"The subclavian steal" is a retrograde flow of blood from the vertebral-basilar system into the subclavian artery. The vertebral arteries participate in the collateral circulation around the first portion of the subclavian artery. This syndrome occurs when the first portion of the subclavian artery is occluded. The blood pressure in the distal subclavian artery is decreased to the point where it is lower than the pressure in the vertebral-basilar system and therefore blood flows in a retrograde fashion.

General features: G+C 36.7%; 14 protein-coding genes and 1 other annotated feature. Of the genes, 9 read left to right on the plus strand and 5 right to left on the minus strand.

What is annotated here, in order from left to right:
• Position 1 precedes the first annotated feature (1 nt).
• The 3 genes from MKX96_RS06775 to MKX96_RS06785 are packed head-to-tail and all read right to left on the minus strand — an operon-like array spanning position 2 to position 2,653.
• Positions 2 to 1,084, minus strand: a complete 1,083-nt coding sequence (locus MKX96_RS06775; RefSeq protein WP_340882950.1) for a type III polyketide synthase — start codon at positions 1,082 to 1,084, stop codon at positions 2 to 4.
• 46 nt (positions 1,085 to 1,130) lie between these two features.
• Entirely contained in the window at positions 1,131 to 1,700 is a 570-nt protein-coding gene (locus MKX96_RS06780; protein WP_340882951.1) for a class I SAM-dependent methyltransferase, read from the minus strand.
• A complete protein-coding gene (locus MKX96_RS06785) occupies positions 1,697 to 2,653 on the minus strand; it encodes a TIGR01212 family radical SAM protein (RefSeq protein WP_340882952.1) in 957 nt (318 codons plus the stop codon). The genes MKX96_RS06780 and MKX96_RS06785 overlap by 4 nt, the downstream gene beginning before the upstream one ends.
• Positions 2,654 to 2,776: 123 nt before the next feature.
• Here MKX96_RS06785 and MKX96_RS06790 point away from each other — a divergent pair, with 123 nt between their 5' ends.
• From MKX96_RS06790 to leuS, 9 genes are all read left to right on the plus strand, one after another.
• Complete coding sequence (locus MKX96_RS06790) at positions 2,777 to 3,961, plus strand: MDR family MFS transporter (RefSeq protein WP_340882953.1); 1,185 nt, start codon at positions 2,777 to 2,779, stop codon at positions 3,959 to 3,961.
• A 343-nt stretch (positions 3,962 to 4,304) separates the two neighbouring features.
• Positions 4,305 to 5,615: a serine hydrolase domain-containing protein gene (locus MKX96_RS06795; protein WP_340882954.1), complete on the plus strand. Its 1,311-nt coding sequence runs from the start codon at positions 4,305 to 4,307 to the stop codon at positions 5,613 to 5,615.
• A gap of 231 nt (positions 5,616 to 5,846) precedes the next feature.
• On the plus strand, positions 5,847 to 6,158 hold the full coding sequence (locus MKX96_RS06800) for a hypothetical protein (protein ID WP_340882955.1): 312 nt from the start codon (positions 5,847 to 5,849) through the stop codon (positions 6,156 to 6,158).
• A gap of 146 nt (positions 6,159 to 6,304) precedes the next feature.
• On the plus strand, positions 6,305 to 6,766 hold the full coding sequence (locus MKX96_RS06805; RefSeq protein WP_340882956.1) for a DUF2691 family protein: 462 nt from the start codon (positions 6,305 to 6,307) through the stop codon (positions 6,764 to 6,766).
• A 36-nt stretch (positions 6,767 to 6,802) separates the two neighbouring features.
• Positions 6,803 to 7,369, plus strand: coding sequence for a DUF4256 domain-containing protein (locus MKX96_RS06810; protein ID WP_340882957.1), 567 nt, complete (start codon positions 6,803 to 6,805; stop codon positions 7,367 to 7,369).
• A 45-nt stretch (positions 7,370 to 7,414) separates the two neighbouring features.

This paper is a report of two cases of occlusion of the right subclavian artery proximal to the origin of the vertebral artery. One patient exhibited a reversal of blood flow so as to siphon blood from the brain to the arm. The second patient demonstrated a similar anatomic picture but not the retrograde vertebral artery flow. Both patients were studied by arteriograms and treated by reconstituting the blood flow to the
PARROTT JC. The Subclavian Steal Syndrome. Arch Surg. 1964;88(4):661–665. doi:10.1001/archsurg.1964.01310220151023
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